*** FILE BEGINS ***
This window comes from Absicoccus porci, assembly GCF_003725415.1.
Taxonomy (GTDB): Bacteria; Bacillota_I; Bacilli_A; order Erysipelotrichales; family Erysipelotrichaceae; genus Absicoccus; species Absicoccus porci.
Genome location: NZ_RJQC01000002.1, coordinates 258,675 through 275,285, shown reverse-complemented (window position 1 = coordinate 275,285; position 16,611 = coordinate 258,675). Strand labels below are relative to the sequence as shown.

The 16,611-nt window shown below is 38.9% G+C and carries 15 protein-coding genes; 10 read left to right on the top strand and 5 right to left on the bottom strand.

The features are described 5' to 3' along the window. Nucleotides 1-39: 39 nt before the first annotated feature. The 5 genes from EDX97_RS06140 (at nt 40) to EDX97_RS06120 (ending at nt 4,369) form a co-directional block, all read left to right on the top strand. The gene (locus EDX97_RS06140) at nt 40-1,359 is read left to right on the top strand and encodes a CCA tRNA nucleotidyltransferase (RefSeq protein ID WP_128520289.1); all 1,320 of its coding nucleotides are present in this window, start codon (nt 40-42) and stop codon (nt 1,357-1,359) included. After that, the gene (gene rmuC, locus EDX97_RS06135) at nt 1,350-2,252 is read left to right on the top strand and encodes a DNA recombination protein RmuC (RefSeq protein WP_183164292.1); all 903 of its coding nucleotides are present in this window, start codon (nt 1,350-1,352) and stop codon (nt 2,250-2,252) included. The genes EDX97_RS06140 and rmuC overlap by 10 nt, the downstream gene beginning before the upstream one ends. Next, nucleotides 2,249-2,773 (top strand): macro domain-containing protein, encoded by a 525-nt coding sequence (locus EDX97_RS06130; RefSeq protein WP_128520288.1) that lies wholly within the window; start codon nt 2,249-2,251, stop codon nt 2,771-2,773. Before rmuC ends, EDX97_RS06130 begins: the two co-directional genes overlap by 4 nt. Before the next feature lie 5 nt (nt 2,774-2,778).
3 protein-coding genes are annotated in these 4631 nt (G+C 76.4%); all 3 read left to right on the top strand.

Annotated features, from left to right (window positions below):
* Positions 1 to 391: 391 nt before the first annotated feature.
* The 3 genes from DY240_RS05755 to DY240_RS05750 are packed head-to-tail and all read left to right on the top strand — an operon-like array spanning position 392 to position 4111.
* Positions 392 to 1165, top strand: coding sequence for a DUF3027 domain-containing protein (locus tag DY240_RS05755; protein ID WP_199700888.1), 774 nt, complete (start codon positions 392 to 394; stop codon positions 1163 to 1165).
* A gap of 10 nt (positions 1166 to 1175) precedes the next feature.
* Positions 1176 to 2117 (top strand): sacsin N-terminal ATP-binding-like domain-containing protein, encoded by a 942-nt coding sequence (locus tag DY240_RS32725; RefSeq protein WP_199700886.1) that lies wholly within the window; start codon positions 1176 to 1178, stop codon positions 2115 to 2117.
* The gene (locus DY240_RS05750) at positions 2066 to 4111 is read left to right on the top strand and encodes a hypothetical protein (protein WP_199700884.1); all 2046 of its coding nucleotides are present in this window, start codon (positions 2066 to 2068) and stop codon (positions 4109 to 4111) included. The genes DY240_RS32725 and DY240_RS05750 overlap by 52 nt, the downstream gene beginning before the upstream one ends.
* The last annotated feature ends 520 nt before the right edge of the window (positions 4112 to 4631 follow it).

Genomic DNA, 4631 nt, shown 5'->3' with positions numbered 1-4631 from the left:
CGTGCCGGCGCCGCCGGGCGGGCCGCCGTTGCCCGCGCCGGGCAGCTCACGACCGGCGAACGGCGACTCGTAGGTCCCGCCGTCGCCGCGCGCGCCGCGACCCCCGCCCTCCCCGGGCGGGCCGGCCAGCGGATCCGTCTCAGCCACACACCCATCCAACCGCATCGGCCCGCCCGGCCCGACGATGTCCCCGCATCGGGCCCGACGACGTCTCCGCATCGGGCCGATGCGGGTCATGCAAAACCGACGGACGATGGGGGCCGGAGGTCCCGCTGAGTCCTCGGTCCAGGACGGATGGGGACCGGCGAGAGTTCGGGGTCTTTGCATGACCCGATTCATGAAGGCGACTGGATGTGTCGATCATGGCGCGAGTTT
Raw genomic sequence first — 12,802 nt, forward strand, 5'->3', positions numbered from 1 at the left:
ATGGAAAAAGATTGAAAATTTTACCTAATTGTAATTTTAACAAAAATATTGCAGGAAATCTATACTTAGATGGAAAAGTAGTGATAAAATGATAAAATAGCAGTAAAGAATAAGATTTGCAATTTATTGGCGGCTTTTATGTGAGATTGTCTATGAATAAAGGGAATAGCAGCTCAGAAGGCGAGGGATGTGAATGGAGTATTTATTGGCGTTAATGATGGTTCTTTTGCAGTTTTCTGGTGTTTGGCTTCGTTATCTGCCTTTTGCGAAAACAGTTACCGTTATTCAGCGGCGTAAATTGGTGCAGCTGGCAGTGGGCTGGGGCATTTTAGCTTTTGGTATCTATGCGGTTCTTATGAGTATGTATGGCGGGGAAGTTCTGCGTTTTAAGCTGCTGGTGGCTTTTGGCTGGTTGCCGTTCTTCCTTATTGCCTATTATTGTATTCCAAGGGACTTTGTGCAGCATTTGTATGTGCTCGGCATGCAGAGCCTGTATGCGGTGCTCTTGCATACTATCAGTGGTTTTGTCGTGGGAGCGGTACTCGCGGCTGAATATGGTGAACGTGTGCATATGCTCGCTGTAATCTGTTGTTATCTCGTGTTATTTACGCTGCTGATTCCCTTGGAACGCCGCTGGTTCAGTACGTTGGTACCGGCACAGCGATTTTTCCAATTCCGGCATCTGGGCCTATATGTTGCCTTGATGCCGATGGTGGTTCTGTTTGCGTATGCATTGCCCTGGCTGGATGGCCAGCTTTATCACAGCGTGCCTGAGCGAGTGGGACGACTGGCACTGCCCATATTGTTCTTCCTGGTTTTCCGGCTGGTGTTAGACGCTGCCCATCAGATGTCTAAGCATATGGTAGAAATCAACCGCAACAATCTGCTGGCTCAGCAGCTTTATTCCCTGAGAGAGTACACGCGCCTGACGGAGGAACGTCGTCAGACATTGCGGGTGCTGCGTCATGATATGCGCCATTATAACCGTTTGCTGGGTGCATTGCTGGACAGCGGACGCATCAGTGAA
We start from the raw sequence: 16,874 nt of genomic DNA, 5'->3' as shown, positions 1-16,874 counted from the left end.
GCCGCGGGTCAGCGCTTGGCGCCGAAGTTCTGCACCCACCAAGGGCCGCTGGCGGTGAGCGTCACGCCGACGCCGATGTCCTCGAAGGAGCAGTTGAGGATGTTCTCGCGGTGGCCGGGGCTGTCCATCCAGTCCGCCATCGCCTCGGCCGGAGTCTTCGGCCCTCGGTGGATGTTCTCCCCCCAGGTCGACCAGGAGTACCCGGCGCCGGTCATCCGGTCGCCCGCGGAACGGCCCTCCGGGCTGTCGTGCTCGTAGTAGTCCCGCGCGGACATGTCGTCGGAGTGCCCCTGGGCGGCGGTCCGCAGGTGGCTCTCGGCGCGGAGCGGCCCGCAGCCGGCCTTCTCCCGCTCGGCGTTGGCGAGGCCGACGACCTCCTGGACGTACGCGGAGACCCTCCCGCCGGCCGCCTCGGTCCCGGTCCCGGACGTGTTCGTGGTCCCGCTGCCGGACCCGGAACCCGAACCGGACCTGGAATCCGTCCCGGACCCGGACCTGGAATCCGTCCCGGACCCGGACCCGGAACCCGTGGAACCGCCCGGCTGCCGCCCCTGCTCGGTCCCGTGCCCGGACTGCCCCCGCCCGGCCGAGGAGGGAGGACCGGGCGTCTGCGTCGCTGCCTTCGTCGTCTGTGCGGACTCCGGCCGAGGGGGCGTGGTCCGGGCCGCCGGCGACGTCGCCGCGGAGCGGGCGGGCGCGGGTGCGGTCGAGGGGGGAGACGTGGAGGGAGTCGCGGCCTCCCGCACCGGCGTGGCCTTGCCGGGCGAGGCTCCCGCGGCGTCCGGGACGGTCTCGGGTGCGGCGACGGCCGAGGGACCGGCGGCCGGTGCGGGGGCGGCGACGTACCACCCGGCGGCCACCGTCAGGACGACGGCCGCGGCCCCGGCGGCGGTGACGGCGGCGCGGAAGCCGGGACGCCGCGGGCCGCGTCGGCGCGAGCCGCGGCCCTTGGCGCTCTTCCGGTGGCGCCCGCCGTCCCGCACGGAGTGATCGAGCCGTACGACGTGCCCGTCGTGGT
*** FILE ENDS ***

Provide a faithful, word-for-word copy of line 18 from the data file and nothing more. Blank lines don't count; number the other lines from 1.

ATGGAAAAAGATTGAAAATTTTACCTAATTGTAATTTTAACAAAAATATTGCAGGAAATCTATACTTAGATGGAAAAGTAGTGATAAAATGATAAAATAGCAGTAAAGAATAAGATTTGCAATTTATTGGCGGCTTTTATGTGAGATTGTCTATGAATAAAGGGAATAGCAGCTCAGAAGGCGAGGGATGTGAATGGAGTATTTATTGGCGTTAATGATGGTTCTTTTGCAGTTTTCTGGTGTTTGGCTTCGTTATCTGCCTTTTGCGAAAACAGTTACCGTTATTCAGCGGCGTAAATTGGTGCAGCTGGCAGTGGGCTGGGGCATTTTAGCTTTTGGTATCTATGCGGTTCTTATGAGTATGTATGGCGGGGAAGTTCTGCGTTTTAAGCTGCTGGTGGCTTTTGGCTGGTTGCCGTTCTTCCTTATTGCCTATTATTGTATTCCAAGGGACTTTGTGCAGCATTTGTATGTGCTCGGCATGCAGAGCCTGTATGCGGTGCTCTTGCATACTATCAGTGGTTTTGTCGTGGGAGCGGTACTCGCGGCTGAATATGGTGAACGTGTGCATATGCTCGCTGTAATCTGTTGTTATCTCGTGTTATTTACGCTGCTGATTCCCTTGGAACGCCGCTGGTTCAGTACGTTGGTACCGGCACAGCGATTTTTCCAATTCCGGCATCTGGGCCTATATGTTGCCTTGATGCCGATGGTGGTTCTGTTTGCGTATGCATTGCCCTGGCTGGATGGCCAGCTTTATCACAGCGTGCCTGAGCGAGTGGGACGACTGGCACTGCCCATATTGTTCTTCCTGGTTTTCCGGCTGGTGTTAGACGCTGCCCATCAGATGTCTAAGCATATGGTAGAAATCAACCGCAACAATCTGCTGGCTCAGCAGCTTTATTCCCTGAGAGAGTACACGCGCCTGACGGAGGAACGTCGTCAGACATTGCGGGTGCTGCGTCATGATATGCGCCATTATAACCGTTTGCTGGGTGCATTGCTGGACAGCGGACGCATCAGTGAA